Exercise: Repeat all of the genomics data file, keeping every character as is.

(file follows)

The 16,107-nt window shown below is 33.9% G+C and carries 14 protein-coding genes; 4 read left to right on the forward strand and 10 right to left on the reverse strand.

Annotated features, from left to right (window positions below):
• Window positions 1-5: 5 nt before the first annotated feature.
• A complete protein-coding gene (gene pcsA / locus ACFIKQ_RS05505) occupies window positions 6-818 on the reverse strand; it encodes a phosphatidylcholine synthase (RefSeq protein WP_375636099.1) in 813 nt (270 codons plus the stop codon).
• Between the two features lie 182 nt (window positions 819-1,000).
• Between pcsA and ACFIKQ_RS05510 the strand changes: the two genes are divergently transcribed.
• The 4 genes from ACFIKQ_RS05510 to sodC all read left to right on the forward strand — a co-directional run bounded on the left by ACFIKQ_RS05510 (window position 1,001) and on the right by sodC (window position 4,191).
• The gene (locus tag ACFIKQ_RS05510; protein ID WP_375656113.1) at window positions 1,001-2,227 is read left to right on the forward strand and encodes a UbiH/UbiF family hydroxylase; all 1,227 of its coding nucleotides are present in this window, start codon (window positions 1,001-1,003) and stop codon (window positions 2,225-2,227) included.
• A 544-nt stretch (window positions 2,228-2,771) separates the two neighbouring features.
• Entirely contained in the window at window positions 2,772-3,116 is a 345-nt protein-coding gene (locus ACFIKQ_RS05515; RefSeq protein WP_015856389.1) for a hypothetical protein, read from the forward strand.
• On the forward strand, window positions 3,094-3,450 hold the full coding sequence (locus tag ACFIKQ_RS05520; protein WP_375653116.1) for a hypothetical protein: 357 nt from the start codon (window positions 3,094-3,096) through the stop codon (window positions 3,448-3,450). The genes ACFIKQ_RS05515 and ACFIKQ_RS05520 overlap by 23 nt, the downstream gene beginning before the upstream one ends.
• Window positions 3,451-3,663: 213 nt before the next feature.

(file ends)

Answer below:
The 16,107-nt window shown below is 33.9% G+C and carries 14 protein-coding genes; 4 read left to right on the forward strand and 10 right to left on the reverse strand.

Annotated features, from left to right (window positions below):
• Window positions 1-5: 5 nt before the first annotated feature.
• A complete protein-coding gene (gene pcsA / locus ACFIKQ_RS05505) occupies window positions 6-818 on the reverse strand; it encodes a phosphatidylcholine synthase (RefSeq protein WP_375636099.1) in 813 nt (270 codons plus the stop codon).
• Between the two features lie 182 nt (window positions 819-1,000).
• Between pcsA and ACFIKQ_RS05510 the strand changes: the two genes are divergently transcribed.
• The 4 genes from ACFIKQ_RS05510 to sodC all read left to right on the forward strand — a co-directional run bounded on the left by ACFIKQ_RS05510 (window position 1,001) and on the right by sodC (window position 4,191).
• The gene (locus tag ACFIKQ_RS05510; protein ID WP_375656113.1) at window positions 1,001-2,227 is read left to right on the forward strand and encodes a UbiH/UbiF family hydroxylase; all 1,227 of its coding nucleotides are present in this window, start codon (window positions 1,001-1,003) and stop codon (window positions 2,225-2,227) included.
• A 544-nt stretch (window positions 2,228-2,771) separates the two neighbouring features.
• Entirely contained in the window at window positions 2,772-3,116 is a 345-nt protein-coding gene (locus ACFIKQ_RS05515; RefSeq protein WP_015856389.1) for a hypothetical protein, read from the forward strand.
• On the forward strand, window positions 3,094-3,450 hold the full coding sequence (locus tag ACFIKQ_RS05520; protein WP_375653116.1) for a hypothetical protein: 357 nt from the start codon (window positions 3,094-3,096) through the stop codon (window positions 3,448-3,450). The genes ACFIKQ_RS05515 and ACFIKQ_RS05520 overlap by 23 nt, the downstream gene beginning before the upstream one ends.
• Window positions 3,451-3,663: 213 nt before the next feature.